What is Perinatal Substance Abuse Program (PSAP)?

Learn more about perinatal substance abuse programs (PSAPs) and whether it is the appropriate treatment option for you.

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What is a Perinatal Substance Abuse Program?

Drug addiction and abuse are never safe, but it can prove especially dangerous if you are struggling with addiction while you are pregnant. Perinatal substance abuse endangers both your life and the life of your unborn child. Fortunately, there are numerous ways to treat substance abuse during pregnancy and improve the quality of life for you and your child.

A perinatal substance abuse program, or PSAP, can be used to help women cope with substance abuse and dependency during pregnancy.

Perinatal Defined

The term “perinatal” refers to the few weeks immediately before and after birth.

Why is Perinatal Substance Abuse a Problem?

Perinatal substance abuse can have several adverse effects on both the mother and child. These can include:

  • Fetal alcohol syndrome in cases of alcohol abuse
  • Low birth weight, placental abruption, and increased infant mortality if smoking during pregnancy
  • Low birth weight, preterm delivery, cognitive impairment, and placental abruption if abusing other illicit drugs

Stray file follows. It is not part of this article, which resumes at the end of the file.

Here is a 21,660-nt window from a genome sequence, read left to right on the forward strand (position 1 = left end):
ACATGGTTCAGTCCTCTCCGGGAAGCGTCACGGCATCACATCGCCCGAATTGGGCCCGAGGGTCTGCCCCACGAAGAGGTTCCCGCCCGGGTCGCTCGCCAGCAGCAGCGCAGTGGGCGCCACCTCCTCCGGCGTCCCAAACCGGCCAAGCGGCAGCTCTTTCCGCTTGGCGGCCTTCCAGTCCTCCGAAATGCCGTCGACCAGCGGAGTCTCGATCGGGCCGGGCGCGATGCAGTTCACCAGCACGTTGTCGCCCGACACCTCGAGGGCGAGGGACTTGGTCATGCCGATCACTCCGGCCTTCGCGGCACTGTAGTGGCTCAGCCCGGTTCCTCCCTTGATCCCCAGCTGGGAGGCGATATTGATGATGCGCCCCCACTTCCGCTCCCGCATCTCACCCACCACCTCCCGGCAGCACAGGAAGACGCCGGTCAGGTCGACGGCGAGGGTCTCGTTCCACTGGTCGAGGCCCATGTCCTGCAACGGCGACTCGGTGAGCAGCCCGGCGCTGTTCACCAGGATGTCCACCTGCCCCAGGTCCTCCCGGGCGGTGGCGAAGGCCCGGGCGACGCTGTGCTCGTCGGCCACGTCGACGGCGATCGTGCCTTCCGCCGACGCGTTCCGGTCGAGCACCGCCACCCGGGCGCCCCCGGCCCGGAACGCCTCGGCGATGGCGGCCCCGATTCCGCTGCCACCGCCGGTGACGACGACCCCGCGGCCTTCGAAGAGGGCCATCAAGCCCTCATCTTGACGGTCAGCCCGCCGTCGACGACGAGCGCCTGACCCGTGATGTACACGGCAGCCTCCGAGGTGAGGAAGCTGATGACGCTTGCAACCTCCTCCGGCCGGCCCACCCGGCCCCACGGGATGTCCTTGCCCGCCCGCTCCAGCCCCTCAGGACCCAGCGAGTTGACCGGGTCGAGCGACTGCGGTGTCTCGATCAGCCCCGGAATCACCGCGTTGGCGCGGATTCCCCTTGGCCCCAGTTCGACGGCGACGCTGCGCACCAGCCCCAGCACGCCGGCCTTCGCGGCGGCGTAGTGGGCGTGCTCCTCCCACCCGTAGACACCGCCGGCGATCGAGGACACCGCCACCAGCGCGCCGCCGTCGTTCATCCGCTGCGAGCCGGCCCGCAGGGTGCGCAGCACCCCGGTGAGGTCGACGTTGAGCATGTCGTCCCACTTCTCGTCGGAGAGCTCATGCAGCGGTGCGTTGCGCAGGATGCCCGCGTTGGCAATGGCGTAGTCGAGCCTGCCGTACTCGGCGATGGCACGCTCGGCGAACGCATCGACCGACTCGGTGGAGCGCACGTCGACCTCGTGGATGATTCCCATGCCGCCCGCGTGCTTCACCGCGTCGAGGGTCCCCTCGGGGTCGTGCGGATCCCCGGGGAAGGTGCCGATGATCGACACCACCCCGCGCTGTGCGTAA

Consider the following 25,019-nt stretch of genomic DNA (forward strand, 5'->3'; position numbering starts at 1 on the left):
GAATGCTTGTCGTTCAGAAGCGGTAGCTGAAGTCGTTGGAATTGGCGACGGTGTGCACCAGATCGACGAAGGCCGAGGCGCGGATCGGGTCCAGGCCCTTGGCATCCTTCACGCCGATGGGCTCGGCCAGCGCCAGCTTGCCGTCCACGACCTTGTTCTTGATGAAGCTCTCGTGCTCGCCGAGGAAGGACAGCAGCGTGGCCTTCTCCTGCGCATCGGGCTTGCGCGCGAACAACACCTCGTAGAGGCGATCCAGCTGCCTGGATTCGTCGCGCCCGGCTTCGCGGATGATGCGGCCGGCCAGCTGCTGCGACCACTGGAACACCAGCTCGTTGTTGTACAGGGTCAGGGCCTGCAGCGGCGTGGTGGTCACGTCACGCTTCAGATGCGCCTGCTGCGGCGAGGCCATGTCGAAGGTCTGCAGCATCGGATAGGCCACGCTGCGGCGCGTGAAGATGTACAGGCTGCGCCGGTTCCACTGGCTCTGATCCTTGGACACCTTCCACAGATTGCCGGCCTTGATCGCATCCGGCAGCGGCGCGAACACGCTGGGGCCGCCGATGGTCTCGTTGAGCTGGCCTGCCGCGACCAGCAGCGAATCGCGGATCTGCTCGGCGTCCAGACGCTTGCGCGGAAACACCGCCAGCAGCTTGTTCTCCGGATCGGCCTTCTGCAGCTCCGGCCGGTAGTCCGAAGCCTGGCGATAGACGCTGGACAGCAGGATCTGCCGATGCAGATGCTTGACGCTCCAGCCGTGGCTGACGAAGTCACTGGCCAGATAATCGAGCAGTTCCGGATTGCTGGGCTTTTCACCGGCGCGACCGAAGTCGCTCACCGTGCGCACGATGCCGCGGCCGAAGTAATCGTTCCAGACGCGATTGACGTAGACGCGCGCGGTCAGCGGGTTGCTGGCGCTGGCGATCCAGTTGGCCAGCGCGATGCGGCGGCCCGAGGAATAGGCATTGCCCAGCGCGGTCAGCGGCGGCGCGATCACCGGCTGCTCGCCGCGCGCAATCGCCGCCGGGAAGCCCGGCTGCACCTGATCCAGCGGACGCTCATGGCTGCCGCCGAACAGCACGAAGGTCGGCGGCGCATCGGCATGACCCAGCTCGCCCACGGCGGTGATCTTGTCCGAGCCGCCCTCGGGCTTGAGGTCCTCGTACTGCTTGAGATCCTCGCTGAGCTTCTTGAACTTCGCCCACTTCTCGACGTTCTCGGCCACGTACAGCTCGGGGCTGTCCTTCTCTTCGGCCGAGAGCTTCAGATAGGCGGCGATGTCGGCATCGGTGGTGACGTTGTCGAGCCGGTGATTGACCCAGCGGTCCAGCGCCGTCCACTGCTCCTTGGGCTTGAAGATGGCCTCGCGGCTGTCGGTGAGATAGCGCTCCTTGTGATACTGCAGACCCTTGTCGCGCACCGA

Pathophysiology of Perinatal Substance Abuse

Pathophysiology refers to the disordered thought processes that are often a side effect of perinatal substance abuse. It can be the result of various types of drug abuse, including opium abuse.

What are Exogenous Opioids?T

Exogenous opioids are opioids that come from external sources. Examples include morphine, heroin, and fentanyl. They differ from endogenous opioids that are produced in the brain.1

The Opioid Epidemic

Despite increased awareness about the dangers of opioid abuse, the opioid epidemic continues to rage all over the world and is a major factor in prenatal substance exposure.

One study looked at a sample of thirty women who had a substance abuse problem during their pregnancy. Twelve women in the group admitted to using prescription opioid analgesics such as Vicodin, Percocet, and Fentanyl.